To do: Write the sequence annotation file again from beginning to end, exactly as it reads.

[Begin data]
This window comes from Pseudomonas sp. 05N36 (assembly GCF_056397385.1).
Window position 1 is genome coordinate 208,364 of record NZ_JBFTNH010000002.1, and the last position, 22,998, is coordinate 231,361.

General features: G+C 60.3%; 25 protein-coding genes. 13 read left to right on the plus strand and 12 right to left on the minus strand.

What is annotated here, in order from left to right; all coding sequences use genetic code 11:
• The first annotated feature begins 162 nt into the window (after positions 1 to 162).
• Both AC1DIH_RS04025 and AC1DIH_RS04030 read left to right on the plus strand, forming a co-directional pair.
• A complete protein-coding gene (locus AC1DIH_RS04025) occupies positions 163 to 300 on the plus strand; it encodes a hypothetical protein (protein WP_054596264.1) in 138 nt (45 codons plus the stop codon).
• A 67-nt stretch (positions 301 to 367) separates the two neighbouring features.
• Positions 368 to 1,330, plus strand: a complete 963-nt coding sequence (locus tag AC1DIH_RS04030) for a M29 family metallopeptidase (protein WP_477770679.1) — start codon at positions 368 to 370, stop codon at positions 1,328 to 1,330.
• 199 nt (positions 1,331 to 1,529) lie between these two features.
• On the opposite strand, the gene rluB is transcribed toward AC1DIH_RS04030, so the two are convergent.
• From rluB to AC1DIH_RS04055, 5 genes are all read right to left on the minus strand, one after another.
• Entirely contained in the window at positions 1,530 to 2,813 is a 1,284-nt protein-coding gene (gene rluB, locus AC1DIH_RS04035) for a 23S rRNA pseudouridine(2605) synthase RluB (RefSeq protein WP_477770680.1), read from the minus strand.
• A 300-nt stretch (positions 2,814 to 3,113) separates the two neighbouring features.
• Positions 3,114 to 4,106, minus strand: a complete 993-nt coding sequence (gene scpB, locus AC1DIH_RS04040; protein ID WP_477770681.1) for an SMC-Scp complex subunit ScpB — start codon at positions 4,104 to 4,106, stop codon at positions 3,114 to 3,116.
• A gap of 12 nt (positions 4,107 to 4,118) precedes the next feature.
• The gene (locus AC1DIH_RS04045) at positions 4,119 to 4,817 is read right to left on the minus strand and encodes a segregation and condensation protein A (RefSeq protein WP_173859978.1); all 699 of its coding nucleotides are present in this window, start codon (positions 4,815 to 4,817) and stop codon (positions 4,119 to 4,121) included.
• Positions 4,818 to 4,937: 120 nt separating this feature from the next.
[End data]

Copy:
This window comes from Pseudomonas sp. 05N36 (assembly GCF_056397385.1).
Window position 1 is genome coordinate 208,364 of record NZ_JBFTNH010000002.1, and the last position, 22,998, is coordinate 231,361.

General features: G+C 60.3%; 25 protein-coding genes. 13 read left to right on the plus strand and 12 right to left on the minus strand.

What is annotated here, in order from left to right; all coding sequences use genetic code 11:
• The first annotated feature begins 162 nt into the window (after positions 1 to 162).
• Both AC1DIH_RS04025 and AC1DIH_RS04030 read left to right on the plus strand, forming a co-directional pair.
• A complete protein-coding gene (locus AC1DIH_RS04025) occupies positions 163 to 300 on the plus strand; it encodes a hypothetical protein (protein WP_054596264.1) in 138 nt (45 codons plus the stop codon).
• A 67-nt stretch (positions 301 to 367) separates the two neighbouring features.
• Positions 368 to 1,330, plus strand: a complete 963-nt coding sequence (locus tag AC1DIH_RS04030) for a M29 family metallopeptidase (protein WP_477770679.1) — start codon at positions 368 to 370, stop codon at positions 1,328 to 1,330.
• 199 nt (positions 1,331 to 1,529) lie between these two features.
• On the opposite strand, the gene rluB is transcribed toward AC1DIH_RS04030, so the two are convergent.
• From rluB to AC1DIH_RS04055, 5 genes are all read right to left on the minus strand, one after another.
• Entirely contained in the window at positions 1,530 to 2,813 is a 1,284-nt protein-coding gene (gene rluB, locus AC1DIH_RS04035) for a 23S rRNA pseudouridine(2605) synthase RluB (RefSeq protein WP_477770680.1), read from the minus strand.
• A 300-nt stretch (positions 2,814 to 3,113) separates the two neighbouring features.
• Positions 3,114 to 4,106, minus strand: a complete 993-nt coding sequence (gene scpB, locus AC1DIH_RS04040; protein ID WP_477770681.1) for an SMC-Scp complex subunit ScpB — start codon at positions 4,104 to 4,106, stop codon at positions 3,114 to 3,116.
• A gap of 12 nt (positions 4,107 to 4,118) precedes the next feature.
• The gene (locus AC1DIH_RS04045) at positions 4,119 to 4,817 is read right to left on the minus strand and encodes a segregation and condensation protein A (RefSeq protein WP_173859978.1); all 699 of its coding nucleotides are present in this window, start codon (positions 4,815 to 4,817) and stop codon (positions 4,119 to 4,121) included.
• Positions 4,818 to 4,937: 120 nt separating this feature from the next.